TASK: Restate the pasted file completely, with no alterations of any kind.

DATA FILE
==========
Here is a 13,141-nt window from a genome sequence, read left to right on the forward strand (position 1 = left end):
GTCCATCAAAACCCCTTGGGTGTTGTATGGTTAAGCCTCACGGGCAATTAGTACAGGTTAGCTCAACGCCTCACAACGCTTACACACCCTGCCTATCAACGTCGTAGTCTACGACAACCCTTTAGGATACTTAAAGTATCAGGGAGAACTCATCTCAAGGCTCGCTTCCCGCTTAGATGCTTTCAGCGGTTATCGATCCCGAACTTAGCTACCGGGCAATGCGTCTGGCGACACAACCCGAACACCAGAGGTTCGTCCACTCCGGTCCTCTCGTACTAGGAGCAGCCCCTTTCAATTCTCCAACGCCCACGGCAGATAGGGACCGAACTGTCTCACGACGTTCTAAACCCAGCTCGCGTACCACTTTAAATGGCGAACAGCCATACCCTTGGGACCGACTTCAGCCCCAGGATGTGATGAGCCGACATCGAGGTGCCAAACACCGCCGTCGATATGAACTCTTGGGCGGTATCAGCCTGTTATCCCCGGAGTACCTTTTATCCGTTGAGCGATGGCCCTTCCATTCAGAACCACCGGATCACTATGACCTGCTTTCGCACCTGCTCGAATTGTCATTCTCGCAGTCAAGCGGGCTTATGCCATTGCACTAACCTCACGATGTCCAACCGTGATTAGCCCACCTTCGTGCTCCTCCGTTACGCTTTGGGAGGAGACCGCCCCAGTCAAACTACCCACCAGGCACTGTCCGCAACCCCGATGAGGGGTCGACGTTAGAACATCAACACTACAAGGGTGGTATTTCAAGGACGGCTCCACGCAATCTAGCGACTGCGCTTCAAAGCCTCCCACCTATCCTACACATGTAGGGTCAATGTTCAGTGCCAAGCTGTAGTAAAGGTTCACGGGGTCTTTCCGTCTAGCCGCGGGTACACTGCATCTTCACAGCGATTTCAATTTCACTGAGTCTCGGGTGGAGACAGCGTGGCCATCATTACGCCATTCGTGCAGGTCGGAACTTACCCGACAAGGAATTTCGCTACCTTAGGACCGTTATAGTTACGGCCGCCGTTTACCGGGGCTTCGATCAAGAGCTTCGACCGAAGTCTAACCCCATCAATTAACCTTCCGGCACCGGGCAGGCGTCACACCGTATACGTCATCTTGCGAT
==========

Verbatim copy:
Here is a 13,141-nt window from a genome sequence, read left to right on the forward strand (position 1 = left end):
GTCCATCAAAACCCCTTGGGTGTTGTATGGTTAAGCCTCACGGGCAATTAGTACAGGTTAGCTCAACGCCTCACAACGCTTACACACCCTGCCTATCAACGTCGTAGTCTACGACAACCCTTTAGGATACTTAAAGTATCAGGGAGAACTCATCTCAAGGCTCGCTTCCCGCTTAGATGCTTTCAGCGGTTATCGATCCCGAACTTAGCTACCGGGCAATGCGTCTGGCGACACAACCCGAACACCAGAGGTTCGTCCACTCCGGTCCTCTCGTACTAGGAGCAGCCCCTTTCAATTCTCCAACGCCCACGGCAGATAGGGACCGAACTGTCTCACGACGTTCTAAACCCAGCTCGCGTACCACTTTAAATGGCGAACAGCCATACCCTTGGGACCGACTTCAGCCCCAGGATGTGATGAGCCGACATCGAGGTGCCAAACACCGCCGTCGATATGAACTCTTGGGCGGTATCAGCCTGTTATCCCCGGAGTACCTTTTATCCGTTGAGCGATGGCCCTTCCATTCAGAACCACCGGATCACTATGACCTGCTTTCGCACCTGCTCGAATTGTCATTCTCGCAGTCAAGCGGGCTTATGCCATTGCACTAACCTCACGATGTCCAACCGTGATTAGCCCACCTTCGTGCTCCTCCGTTACGCTTTGGGAGGAGACCGCCCCAGTCAAACTACCCACCAGGCACTGTCCGCAACCCCGATGAGGGGTCGACGTTAGAACATCAACACTACAAGGGTGGTATTTCAAGGACGGCTCCACGCAATCTAGCGACTGCGCTTCAAAGCCTCCCACCTATCCTACACATGTAGGGTCAATGTTCAGTGCCAAGCTGTAGTAAAGGTTCACGGGGTCTTTCCGTCTAGCCGCGGGTACACTGCATCTTCACAGCGATTTCAATTTCACTGAGTCTCGGGTGGAGACAGCGTGGCCATCATTACGCCATTCGTGCAGGTCGGAACTTACCCGACAAGGAATTTCGCTACCTTAGGACCGTTATAGTTACGGCCGCCGTTTACCGGGGCTTCGATCAAGAGCTTCGACCGAAGTCTAACCCCATCAATTAACCTTCCGGCACCGGGCAGGCGTCACACCGTATACGTCATCTTGCGAT